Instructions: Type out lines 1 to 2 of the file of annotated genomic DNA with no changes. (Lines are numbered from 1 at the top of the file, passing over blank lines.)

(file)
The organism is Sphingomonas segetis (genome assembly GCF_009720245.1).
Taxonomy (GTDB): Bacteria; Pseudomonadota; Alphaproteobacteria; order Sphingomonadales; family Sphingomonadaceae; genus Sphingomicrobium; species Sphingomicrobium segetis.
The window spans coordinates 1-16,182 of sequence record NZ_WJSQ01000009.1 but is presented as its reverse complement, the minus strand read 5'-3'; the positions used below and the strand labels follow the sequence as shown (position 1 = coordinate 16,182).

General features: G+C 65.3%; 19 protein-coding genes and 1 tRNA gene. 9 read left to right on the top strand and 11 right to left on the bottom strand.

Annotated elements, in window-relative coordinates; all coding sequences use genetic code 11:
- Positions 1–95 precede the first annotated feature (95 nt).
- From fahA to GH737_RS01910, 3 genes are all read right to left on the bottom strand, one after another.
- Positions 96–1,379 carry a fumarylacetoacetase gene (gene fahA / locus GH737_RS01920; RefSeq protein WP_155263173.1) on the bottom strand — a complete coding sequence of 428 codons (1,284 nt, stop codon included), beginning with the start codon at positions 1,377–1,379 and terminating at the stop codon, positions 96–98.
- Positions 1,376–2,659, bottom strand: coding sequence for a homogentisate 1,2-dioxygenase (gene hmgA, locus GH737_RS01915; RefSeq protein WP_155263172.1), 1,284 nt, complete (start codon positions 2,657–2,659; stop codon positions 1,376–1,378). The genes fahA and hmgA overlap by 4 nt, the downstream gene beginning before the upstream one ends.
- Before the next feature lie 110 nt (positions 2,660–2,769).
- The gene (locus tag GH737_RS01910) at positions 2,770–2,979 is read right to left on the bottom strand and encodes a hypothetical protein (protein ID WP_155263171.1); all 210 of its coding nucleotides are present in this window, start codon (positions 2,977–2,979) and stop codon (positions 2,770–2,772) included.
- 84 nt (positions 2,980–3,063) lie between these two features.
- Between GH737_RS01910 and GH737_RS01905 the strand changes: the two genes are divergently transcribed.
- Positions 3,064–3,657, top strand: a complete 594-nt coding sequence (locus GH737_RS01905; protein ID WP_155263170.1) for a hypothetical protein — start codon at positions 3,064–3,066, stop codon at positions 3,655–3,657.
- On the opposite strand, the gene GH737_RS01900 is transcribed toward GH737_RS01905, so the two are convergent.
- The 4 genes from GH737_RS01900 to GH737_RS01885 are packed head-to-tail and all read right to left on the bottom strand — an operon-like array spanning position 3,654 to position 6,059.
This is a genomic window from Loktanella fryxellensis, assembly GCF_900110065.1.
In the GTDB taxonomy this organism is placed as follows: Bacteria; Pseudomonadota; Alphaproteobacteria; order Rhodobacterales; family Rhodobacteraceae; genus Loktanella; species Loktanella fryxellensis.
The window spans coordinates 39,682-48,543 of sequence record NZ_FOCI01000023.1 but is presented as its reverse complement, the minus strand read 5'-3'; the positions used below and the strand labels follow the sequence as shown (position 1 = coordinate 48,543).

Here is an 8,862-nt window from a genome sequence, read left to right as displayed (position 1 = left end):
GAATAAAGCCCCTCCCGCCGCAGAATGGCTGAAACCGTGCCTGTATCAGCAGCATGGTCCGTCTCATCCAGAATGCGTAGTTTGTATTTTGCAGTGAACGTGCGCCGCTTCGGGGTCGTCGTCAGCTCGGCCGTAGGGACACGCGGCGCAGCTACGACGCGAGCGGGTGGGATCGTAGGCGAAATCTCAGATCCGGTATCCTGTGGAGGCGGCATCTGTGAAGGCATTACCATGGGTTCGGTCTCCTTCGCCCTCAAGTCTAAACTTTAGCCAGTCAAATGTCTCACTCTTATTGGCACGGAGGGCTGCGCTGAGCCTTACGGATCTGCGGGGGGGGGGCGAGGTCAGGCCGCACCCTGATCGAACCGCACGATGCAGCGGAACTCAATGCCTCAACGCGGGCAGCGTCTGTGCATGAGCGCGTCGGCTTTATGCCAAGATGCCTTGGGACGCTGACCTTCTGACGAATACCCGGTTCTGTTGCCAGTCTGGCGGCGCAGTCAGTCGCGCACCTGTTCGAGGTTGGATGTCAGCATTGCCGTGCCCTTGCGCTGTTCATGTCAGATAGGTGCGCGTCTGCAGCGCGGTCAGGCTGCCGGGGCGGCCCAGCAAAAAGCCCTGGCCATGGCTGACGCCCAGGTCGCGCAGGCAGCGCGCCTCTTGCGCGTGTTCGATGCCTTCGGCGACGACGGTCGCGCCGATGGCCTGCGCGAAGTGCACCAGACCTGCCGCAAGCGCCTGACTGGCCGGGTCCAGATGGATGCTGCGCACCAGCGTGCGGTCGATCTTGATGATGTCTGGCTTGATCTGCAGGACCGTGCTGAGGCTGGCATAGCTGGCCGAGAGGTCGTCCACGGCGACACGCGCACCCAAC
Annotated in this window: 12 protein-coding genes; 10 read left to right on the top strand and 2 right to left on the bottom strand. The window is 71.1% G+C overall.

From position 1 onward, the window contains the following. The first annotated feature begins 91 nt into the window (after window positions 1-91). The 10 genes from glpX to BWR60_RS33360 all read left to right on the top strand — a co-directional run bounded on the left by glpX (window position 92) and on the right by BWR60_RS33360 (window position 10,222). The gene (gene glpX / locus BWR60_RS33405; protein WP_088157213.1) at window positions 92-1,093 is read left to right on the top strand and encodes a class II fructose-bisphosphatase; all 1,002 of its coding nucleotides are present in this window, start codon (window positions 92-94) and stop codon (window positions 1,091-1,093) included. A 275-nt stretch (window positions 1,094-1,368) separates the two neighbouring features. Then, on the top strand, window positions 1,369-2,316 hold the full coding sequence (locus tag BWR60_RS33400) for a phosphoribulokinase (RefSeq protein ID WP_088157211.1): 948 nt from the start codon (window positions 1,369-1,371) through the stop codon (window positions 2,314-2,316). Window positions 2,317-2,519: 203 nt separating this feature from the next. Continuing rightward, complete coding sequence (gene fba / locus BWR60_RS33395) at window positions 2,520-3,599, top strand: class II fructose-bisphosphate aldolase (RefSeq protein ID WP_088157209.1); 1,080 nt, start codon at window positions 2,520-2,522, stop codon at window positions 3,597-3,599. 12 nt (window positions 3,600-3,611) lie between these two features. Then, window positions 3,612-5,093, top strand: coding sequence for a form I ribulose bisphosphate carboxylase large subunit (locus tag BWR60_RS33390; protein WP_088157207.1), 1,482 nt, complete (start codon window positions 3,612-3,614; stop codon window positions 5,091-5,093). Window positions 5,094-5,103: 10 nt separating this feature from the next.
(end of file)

The organism is Sphingomonas segetis (genome assembly GCF_009720245.1).
Taxonomy (GTDB): Bacteria; Pseudomonadota; Alphaproteobacteria; order Sphingomonadales; family Sphingomonadaceae; genus Sphingomicrobium; species Sphingomicrobium segetis.